For instance, with "Promote new service," we might just think that it is a Marketing function, or a Sales
function. But when the analysis is done across silos, we are able to understand that the real intent of the
sponsor is to combine the promotion with the Retail function so that they can coordinate the
promotion. If analysts did not study the business process from a point-of-view of the business process,
the coordination with the Retail channel would have been lost. Also, it may be that in studying the
promotion process, the analysts discover more groups that become stakeholders: Legal, to negotiate
contracts for Radio and TV ad spots; or the Customer Call Center, to understand the new service and be
able to explain it to customers when they phone with questions. You will likely find more stakeholders
as you analyze the entire process, instead of just looking at it from your own silo's perspective.
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A business process or business method is a collection of related, structured activities or tasks
that produce a specific service or product (serve a particular goal) for a particular customer or
customers. It often can be visualized with a flowchart as a sequence of activities.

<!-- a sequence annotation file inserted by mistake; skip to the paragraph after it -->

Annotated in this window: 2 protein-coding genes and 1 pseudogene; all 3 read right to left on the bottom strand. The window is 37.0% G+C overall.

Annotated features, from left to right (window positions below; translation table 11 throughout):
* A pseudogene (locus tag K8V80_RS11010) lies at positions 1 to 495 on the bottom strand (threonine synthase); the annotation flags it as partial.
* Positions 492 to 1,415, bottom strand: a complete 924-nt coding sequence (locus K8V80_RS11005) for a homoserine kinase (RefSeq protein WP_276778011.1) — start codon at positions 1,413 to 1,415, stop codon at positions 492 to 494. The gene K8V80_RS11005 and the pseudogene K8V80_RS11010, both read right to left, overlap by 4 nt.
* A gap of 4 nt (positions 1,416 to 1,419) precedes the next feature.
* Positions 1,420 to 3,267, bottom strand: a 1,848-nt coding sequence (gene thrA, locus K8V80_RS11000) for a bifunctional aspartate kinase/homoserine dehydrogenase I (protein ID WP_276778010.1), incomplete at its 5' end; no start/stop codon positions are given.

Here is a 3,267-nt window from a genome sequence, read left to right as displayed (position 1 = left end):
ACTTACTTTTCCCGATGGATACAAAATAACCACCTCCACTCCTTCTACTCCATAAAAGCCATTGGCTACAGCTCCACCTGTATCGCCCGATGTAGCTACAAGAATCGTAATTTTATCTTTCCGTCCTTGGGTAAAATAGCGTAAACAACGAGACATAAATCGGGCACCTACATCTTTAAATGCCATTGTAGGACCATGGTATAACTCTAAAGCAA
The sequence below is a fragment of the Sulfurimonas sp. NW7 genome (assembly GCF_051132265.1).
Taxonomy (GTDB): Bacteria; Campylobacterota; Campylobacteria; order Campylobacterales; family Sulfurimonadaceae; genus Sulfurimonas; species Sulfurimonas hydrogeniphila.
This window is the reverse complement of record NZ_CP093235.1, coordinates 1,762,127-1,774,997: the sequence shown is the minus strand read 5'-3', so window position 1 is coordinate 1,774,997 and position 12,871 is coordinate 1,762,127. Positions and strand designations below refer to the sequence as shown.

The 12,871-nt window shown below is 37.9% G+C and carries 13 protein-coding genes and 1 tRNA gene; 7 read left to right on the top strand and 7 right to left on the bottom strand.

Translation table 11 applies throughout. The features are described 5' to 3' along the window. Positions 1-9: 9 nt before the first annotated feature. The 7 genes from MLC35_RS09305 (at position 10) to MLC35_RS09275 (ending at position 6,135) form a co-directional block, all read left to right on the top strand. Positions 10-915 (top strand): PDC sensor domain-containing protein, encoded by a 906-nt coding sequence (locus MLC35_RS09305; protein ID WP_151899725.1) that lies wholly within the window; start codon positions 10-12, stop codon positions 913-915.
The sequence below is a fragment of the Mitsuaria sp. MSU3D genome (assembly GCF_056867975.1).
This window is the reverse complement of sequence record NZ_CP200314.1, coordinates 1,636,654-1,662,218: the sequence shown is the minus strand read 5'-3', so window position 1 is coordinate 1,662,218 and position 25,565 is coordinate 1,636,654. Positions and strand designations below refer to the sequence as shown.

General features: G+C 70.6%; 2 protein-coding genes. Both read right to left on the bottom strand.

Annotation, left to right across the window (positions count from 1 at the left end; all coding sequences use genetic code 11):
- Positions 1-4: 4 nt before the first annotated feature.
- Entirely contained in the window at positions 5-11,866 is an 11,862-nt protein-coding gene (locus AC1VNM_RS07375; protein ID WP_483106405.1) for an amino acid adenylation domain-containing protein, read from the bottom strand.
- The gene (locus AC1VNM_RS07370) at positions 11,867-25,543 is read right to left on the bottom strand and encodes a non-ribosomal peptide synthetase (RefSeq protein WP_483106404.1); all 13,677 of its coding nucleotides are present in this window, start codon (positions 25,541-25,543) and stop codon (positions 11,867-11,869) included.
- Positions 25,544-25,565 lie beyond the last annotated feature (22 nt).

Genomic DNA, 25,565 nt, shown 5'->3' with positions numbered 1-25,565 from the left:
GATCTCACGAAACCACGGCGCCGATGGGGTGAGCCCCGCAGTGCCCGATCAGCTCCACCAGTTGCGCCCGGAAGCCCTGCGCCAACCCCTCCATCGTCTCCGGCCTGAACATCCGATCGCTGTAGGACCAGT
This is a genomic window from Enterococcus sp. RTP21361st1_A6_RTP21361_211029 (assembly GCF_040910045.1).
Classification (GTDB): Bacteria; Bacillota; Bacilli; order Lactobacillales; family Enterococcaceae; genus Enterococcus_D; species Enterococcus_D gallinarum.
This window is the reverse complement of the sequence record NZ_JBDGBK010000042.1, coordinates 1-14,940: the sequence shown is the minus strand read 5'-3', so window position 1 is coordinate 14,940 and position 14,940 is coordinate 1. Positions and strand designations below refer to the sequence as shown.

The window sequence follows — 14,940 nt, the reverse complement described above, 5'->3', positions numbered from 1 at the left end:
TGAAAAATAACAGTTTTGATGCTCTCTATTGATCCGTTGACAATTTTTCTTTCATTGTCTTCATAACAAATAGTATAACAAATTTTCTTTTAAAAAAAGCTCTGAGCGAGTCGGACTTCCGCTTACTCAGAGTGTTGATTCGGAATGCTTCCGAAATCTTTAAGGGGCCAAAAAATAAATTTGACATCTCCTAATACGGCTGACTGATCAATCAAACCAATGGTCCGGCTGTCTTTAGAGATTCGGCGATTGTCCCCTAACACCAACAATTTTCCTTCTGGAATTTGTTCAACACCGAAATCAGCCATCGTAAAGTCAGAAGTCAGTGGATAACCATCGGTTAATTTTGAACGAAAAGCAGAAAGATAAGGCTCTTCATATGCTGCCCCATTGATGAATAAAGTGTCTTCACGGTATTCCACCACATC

There are three types of business processes:
Management processes -The processes that govern the operation of a system. Typical
management processes include "Corporate Governance" and "Strategic Management".
Operational processes - The processes that constitute the core business and create
the primary value stream. Typical operational processes are Purchasing, Manufacturing,
Marketing and Sales.
Supporting processes - which support the core processes. Examples include
Accounting, Recruitment, and Technical support.
A business process begins with a customer’s need and ends with a customer’s need fulfillment.
Process oriented organizations break down the barriers of structural departments and try to
avoid functional silos.
A business process can be decomposed into several sub-processes, which have their own
attributes, but also contribute to achieving the goal of the super-process. The analysis of
business processes typically includes the mapping of processes and sub-processes down to
Business Processes are designed to add value for the customer and should not include
unnecessary activities. The outcome of a well designed business process is increased
effectiveness (value for the customer) and increased efficiency (less costs for the company).
Business Processes can be modeled through a large number of methods and techniques. For